There are two days in financial history should be remembered. One day is the Black Monday, the other day is a Tuesday, Black Tuesday. These are two days with big stock market crashes.

Black Tuesday was Oct. 29, 1929. It refers to a precipitous drop in the value of the Dow Jones Industrial Average (DJIA). The DJIA fell 12% in one day. Everyone on the New York Stock Exchange was caught in a vortex of stock-selling. This is the darkest day in the financial history of the US. Thousands of Americans have watched their lifetime savings fade in a few days, including the famous economist, Irving Fisher.

Irving Fisher

It is the most influential and most harmful economic event in U.S. history, and its effects have spread to Western countries and the entire world. Since then, the United States and the world have entered a decade of economic depression.

This stock market crash completely damaged investors’ confidence. Investors suffered heavy losses. Consumers’ desires were greatly diminished. At the same time, the crisis in the stock market and banks made it impossible for enterprises to find financing channels. Production was sluggish. Since the important position the US was holding in the world economy, its economic crisis has triggered the Great Depression throughout the capitalist world. Billions of dollars of wealth are put to waste, production is stagnant, and all industries are withered.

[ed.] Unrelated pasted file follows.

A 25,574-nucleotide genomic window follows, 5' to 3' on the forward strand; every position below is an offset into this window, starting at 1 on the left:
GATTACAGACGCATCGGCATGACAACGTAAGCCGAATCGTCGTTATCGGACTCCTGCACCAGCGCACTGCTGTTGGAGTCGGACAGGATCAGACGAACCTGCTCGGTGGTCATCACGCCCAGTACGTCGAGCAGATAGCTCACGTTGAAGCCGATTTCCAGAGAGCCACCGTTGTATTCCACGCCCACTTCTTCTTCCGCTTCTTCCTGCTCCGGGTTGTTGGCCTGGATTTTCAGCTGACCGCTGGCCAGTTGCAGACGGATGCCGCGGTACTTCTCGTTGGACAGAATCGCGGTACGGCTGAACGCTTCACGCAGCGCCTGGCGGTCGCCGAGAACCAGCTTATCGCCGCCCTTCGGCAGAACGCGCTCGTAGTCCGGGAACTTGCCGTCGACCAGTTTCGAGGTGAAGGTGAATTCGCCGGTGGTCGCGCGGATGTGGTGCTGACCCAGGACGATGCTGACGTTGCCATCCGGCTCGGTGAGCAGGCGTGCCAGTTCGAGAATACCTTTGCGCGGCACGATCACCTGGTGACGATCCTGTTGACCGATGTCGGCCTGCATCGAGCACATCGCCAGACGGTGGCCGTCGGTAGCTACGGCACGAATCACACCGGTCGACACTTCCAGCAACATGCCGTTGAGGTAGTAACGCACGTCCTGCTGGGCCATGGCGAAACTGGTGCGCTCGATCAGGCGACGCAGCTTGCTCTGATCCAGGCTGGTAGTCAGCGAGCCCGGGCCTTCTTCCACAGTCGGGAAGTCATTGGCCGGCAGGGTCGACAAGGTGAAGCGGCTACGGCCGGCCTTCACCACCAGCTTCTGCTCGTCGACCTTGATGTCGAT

During the World War I, US was developing quickly and became the major economic power in the world. However, the country’s focus was on domestic industry rather than international cooperation.

That period of time was called Roaring 20s, the country was fueled by optimism that there were no wars anymore and good times had arrived permanently. Stock prices went up nearly 10 times higher than before.

However, the false boom ended on Oct. 29, 1929.

Black Tuesday was the beginning of Great Depression. Years later, Black Monday occurred. These are the two days of great stock crashes. For us, we should be cautious when investing and remember the lesson.

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